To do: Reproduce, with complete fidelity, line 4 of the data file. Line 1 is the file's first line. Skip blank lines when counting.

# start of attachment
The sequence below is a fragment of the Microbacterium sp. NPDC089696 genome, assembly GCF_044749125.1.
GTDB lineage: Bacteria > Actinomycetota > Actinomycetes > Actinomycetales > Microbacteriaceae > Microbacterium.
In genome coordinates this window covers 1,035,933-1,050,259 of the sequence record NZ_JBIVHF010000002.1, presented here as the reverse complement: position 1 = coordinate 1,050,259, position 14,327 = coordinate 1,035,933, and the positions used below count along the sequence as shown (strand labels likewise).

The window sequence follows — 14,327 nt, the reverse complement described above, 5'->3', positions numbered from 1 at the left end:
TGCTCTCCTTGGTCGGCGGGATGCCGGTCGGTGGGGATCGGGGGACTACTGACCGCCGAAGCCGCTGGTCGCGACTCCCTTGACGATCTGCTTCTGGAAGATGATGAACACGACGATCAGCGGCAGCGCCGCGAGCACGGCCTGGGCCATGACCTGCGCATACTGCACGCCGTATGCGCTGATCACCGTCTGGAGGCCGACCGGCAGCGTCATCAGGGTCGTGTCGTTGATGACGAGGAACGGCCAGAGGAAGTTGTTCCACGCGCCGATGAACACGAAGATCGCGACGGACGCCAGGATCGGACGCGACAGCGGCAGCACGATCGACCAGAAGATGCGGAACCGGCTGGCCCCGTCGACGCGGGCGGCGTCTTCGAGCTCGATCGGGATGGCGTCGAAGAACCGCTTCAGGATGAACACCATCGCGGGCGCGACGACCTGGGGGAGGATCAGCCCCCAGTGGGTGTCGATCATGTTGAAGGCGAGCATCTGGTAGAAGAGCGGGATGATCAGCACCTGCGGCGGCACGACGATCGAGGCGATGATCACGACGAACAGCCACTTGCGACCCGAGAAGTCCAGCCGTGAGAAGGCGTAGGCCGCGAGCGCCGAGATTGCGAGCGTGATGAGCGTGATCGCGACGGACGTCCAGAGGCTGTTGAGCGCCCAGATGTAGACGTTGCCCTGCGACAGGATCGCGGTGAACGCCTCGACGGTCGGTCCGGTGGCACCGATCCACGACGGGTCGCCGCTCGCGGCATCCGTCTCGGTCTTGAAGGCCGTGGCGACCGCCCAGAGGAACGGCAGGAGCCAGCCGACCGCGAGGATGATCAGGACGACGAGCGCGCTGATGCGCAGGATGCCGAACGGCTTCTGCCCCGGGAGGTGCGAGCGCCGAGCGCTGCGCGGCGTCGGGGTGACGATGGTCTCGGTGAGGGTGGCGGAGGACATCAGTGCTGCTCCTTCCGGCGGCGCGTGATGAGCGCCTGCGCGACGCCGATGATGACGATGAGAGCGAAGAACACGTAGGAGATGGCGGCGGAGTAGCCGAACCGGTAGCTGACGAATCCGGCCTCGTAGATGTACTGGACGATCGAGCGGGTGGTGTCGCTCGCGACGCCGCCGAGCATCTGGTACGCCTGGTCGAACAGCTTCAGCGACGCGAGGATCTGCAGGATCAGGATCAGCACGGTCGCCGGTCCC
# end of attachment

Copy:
The window sequence follows — 14,327 nt, the reverse complement described above, 5'->3', positions numbered from 1 at the left end: